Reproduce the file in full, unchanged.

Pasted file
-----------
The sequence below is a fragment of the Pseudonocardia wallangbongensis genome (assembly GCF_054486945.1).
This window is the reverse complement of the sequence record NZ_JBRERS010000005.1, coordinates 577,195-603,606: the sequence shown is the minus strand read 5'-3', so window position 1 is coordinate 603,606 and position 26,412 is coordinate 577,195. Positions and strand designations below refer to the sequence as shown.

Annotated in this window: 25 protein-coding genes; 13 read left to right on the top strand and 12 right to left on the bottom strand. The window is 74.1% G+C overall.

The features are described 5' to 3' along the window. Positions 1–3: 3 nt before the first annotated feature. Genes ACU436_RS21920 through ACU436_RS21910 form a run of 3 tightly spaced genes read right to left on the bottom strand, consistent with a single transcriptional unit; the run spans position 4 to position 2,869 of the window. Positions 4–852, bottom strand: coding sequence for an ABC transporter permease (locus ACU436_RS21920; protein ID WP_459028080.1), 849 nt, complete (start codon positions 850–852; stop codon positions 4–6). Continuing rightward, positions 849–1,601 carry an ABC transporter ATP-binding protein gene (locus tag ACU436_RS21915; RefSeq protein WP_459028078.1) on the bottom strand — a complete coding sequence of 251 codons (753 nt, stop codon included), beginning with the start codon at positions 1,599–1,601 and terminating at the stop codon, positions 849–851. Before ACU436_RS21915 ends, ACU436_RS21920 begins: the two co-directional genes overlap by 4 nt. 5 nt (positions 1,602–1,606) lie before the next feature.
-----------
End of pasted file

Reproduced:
The sequence below is a fragment of the Pseudonocardia wallangbongensis genome (assembly GCF_054486945.1).
This window is the reverse complement of the sequence record NZ_JBRERS010000005.1, coordinates 577,195-603,606: the sequence shown is the minus strand read 5'-3', so window position 1 is coordinate 603,606 and position 26,412 is coordinate 577,195. Positions and strand designations below refer to the sequence as shown.

Annotated in this window: 25 protein-coding genes; 13 read left to right on the top strand and 12 right to left on the bottom strand. The window is 74.1% G+C overall.

The features are described 5' to 3' along the window. Positions 1–3: 3 nt before the first annotated feature. Genes ACU436_RS21920 through ACU436_RS21910 form a run of 3 tightly spaced genes read right to left on the bottom strand, consistent with a single transcriptional unit; the run spans position 4 to position 2,869 of the window. Positions 4–852, bottom strand: coding sequence for an ABC transporter permease (locus ACU436_RS21920; protein ID WP_459028080.1), 849 nt, complete (start codon positions 850–852; stop codon positions 4–6). Continuing rightward, positions 849–1,601 carry an ABC transporter ATP-binding protein gene (locus tag ACU436_RS21915; RefSeq protein WP_459028078.1) on the bottom strand — a complete coding sequence of 251 codons (753 nt, stop codon included), beginning with the start codon at positions 1,599–1,601 and terminating at the stop codon, positions 849–851. Before ACU436_RS21915 ends, ACU436_RS21920 begins: the two co-directional genes overlap by 4 nt. 5 nt (positions 1,602–1,606) lie before the next feature.